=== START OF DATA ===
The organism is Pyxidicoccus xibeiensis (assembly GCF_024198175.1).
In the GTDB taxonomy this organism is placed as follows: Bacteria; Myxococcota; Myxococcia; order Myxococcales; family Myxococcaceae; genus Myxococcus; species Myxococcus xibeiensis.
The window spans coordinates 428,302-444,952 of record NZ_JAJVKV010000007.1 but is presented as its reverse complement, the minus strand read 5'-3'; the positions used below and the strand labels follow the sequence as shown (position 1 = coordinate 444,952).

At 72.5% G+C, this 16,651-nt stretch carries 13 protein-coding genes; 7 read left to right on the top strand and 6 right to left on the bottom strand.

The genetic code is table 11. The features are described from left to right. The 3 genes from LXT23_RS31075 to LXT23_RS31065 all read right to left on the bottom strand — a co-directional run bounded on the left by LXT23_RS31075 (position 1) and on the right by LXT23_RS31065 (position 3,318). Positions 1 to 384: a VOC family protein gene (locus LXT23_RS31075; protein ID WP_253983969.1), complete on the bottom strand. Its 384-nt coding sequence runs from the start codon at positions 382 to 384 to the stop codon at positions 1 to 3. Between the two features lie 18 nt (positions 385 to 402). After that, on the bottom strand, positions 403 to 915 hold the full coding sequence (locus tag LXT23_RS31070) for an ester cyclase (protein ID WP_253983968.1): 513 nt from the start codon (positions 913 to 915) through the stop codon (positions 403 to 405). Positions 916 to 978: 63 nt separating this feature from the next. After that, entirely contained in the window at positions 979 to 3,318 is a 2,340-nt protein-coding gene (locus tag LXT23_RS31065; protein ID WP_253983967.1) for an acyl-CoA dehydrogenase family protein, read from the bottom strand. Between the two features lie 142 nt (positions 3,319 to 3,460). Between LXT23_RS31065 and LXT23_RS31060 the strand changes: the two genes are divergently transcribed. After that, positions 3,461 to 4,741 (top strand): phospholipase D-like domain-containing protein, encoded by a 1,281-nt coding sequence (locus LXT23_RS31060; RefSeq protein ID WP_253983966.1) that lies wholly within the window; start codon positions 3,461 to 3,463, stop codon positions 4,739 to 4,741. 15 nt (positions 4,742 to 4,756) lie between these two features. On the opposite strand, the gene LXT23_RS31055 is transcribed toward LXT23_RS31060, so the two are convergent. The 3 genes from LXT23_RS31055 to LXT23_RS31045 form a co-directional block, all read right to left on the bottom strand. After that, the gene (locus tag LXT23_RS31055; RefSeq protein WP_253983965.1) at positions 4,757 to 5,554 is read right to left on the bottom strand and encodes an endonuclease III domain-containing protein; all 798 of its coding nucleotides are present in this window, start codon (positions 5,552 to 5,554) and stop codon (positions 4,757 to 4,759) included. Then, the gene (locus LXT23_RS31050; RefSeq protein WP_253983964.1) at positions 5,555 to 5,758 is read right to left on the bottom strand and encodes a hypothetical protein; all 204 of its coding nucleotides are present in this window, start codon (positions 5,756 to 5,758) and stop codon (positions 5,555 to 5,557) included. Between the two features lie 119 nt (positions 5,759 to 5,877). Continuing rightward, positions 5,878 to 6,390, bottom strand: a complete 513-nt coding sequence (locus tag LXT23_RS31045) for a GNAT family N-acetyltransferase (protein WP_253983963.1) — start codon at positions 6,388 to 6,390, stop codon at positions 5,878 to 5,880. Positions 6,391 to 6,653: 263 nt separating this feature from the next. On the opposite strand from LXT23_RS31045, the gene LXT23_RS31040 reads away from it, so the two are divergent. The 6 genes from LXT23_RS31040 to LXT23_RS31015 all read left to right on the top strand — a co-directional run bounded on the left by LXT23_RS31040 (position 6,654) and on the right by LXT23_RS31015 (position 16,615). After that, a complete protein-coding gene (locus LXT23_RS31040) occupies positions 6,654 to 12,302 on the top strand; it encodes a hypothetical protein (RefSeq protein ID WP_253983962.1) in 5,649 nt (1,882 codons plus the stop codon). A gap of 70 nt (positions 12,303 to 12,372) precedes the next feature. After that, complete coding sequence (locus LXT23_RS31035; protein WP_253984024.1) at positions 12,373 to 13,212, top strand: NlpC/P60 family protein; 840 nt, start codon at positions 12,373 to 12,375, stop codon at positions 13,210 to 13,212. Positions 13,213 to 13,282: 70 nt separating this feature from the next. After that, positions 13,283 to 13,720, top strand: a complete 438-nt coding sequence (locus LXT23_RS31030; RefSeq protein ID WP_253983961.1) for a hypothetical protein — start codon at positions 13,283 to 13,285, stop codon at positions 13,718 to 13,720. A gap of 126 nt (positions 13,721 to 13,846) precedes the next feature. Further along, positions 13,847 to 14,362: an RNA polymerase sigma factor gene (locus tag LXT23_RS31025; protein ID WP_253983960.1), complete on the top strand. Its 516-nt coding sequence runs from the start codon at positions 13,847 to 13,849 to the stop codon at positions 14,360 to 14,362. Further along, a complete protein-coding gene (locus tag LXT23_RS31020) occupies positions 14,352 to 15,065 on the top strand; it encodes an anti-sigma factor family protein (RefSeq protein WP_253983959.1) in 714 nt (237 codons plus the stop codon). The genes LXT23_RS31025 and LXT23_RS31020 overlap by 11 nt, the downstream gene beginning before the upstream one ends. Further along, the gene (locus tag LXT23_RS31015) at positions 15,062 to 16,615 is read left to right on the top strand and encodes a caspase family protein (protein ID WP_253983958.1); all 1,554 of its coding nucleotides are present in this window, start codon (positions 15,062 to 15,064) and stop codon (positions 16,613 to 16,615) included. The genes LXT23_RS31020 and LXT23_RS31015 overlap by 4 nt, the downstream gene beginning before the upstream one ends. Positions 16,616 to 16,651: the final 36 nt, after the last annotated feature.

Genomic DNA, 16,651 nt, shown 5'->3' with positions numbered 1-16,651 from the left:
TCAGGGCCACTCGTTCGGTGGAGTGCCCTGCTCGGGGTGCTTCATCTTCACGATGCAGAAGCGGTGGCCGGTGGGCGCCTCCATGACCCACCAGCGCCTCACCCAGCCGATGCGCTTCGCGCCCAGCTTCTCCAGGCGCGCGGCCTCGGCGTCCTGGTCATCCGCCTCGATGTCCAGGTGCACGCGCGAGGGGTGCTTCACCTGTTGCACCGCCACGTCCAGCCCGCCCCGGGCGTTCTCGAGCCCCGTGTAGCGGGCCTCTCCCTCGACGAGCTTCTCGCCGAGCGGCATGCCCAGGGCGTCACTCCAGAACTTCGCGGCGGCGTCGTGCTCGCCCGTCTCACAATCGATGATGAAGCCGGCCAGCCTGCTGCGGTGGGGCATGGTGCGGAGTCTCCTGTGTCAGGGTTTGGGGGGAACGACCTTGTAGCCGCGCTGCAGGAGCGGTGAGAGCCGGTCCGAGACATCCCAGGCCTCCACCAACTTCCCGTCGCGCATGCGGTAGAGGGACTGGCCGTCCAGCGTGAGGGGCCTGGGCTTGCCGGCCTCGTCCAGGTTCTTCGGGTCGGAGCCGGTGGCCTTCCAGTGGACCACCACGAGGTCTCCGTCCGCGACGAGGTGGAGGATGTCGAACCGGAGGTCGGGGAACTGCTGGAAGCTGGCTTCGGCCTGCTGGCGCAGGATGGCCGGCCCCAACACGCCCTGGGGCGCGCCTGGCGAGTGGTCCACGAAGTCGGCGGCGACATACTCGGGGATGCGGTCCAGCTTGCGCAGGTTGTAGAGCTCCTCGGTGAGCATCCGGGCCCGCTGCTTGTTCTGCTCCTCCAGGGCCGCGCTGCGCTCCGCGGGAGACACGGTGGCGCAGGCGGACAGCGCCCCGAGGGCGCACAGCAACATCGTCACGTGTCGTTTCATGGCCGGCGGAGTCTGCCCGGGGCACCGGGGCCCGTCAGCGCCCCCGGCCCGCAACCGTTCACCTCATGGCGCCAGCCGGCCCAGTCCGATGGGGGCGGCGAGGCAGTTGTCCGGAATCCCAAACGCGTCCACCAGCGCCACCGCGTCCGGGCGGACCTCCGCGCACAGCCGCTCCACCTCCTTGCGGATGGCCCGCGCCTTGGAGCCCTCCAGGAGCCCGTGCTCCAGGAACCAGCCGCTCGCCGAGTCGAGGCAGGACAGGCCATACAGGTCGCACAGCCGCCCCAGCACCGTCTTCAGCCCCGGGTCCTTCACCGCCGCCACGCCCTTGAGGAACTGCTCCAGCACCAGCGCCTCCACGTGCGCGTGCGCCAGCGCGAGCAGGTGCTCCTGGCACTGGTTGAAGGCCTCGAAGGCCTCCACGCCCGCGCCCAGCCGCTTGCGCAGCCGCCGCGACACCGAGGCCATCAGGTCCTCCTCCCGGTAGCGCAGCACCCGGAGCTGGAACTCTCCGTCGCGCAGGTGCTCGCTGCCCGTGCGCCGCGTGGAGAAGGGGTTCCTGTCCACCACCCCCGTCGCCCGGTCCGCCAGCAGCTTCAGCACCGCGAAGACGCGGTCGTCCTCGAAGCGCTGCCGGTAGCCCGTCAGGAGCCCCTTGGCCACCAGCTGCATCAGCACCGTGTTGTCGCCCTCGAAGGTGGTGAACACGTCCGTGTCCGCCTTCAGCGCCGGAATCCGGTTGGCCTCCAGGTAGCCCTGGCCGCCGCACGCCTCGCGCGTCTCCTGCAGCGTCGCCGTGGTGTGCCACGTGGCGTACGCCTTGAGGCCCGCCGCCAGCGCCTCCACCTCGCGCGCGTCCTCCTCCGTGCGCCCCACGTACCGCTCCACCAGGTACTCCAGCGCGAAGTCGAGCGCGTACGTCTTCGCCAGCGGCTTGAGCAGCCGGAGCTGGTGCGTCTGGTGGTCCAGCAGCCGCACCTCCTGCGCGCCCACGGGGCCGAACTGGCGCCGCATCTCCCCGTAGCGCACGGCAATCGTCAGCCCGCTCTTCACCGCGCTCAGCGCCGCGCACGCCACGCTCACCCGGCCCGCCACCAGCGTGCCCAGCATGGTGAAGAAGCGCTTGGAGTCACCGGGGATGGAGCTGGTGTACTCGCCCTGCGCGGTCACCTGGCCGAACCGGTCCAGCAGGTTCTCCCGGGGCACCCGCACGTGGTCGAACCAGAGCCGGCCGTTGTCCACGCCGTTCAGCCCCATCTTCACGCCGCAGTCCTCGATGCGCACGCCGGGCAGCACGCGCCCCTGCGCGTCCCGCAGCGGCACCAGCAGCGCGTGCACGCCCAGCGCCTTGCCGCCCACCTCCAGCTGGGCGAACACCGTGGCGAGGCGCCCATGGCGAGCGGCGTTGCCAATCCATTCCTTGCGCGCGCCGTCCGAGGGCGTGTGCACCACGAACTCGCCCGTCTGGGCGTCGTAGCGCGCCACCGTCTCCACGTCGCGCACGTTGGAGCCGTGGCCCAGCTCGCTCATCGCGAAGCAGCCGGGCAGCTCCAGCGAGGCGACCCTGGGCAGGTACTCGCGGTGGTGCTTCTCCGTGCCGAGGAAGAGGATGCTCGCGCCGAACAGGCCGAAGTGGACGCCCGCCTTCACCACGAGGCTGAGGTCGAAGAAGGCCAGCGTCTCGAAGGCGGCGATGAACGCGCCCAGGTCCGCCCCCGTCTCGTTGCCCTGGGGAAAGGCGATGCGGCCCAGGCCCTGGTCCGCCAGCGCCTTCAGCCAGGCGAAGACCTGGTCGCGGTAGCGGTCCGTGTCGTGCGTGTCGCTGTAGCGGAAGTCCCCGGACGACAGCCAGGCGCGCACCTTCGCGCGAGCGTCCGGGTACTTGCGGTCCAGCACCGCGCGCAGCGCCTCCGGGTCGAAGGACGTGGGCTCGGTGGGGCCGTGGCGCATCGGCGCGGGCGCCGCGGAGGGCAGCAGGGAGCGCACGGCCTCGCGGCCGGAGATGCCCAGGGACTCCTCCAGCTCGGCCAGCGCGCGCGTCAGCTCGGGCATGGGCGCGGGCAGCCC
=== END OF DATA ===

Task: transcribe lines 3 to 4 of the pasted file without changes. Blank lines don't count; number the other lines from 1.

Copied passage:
The window spans coordinates 428,302-444,952 of record NZ_JAJVKV010000007.1 but is presented as its reverse complement, the minus strand read 5'-3'; the positions used below and the strand labels follow the sequence as shown (position 1 = coordinate 444,952).

At 72.5% G+C, this 16,651-nt stretch carries 13 protein-coding genes; 7 read left to right on the top strand and 6 right to left on the bottom strand.